Chapter 5: Mathematics as a Visual Experience


Deliberate practice is crucial for developing mental representations and providing opportunities for students to struggle. Mental representations, supported by neuroscience, are enhanced through visual and physical mathematical representations. Techniques like "groupitizing" and finger perception are strong predictors of future math achievement, even more so than early test scores. 

It's vital for students to experience numbers in various ways, such as visually, physically, and playfully. For example, asking students to design a foot parade for addition or using area models for multiplication fosters engagement and understanding. Teaching algorithms too early can hinder students' ability to think flexibly, a phenomenon known as cognitive interference. Starting lessons with visual prompts encourages diverse ideas and open discussions, promoting a more inclusive and dynamic learning environment.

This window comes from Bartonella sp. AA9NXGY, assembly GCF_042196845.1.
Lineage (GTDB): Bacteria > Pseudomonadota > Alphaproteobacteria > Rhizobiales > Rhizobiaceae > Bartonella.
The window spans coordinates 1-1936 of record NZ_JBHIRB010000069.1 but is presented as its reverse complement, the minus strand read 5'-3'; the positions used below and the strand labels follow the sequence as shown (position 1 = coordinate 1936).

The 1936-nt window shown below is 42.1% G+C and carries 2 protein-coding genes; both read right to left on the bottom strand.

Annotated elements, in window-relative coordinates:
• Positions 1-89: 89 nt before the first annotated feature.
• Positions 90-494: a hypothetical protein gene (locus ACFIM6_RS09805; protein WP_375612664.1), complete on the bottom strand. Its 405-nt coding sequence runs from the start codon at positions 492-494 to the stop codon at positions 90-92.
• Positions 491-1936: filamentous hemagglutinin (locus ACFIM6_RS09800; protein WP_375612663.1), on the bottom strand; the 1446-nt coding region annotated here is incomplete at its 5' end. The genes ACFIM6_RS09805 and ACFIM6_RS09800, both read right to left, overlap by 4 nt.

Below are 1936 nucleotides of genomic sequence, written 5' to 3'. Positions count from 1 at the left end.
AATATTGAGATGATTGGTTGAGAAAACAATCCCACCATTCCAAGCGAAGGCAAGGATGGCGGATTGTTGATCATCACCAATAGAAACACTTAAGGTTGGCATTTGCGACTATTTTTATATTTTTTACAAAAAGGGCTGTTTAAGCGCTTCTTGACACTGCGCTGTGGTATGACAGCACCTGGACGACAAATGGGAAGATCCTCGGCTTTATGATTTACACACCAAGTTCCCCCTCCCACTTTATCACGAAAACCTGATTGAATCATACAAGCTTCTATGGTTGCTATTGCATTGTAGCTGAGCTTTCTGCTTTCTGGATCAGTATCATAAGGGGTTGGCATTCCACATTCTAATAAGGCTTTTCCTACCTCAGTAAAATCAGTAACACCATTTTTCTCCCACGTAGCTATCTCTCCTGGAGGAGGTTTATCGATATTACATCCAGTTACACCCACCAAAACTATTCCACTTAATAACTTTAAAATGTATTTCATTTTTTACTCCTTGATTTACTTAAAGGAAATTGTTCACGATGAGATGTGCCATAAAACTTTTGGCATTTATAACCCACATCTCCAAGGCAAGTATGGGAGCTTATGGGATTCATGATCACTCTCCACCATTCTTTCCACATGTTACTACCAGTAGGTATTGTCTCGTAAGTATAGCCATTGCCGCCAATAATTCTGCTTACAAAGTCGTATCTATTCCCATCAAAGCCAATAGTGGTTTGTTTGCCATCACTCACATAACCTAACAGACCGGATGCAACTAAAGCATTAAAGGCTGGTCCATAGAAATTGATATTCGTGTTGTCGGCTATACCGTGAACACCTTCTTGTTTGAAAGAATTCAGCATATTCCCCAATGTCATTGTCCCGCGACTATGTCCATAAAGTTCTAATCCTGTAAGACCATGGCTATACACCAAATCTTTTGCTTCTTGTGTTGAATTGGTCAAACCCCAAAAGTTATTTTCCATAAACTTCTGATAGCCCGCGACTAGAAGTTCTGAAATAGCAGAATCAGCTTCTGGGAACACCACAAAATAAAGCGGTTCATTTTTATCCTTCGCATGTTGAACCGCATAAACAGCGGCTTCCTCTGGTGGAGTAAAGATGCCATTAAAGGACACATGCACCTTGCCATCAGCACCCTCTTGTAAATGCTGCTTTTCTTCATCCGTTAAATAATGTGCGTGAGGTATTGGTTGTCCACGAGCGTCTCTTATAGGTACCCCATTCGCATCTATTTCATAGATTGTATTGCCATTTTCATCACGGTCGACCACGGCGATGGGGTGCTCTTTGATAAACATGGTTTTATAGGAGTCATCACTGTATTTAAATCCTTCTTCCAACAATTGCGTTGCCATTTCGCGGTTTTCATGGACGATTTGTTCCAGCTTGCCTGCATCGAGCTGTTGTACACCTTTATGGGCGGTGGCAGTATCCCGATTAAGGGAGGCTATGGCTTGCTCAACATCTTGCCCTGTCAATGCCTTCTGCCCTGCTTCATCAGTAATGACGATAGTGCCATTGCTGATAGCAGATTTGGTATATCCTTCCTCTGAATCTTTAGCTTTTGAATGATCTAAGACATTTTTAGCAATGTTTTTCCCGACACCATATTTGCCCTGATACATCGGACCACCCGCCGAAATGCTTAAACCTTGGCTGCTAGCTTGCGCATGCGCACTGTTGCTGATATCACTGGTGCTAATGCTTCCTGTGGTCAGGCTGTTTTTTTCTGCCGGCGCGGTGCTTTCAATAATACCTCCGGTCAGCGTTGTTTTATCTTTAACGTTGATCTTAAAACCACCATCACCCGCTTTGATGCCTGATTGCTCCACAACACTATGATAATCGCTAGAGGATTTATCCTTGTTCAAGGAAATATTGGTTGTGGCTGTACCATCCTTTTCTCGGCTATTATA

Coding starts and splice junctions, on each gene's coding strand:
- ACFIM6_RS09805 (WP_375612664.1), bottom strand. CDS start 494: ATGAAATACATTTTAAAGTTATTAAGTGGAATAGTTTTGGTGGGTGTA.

Key Math-ish Principle(s): 

Utilizing a visual and physical approach to math.

The importance of connected and flexible knowledge.

Key Ideas/Themes:

Reflection Questions:

After reading this chapter reflect on the following questions. Think about: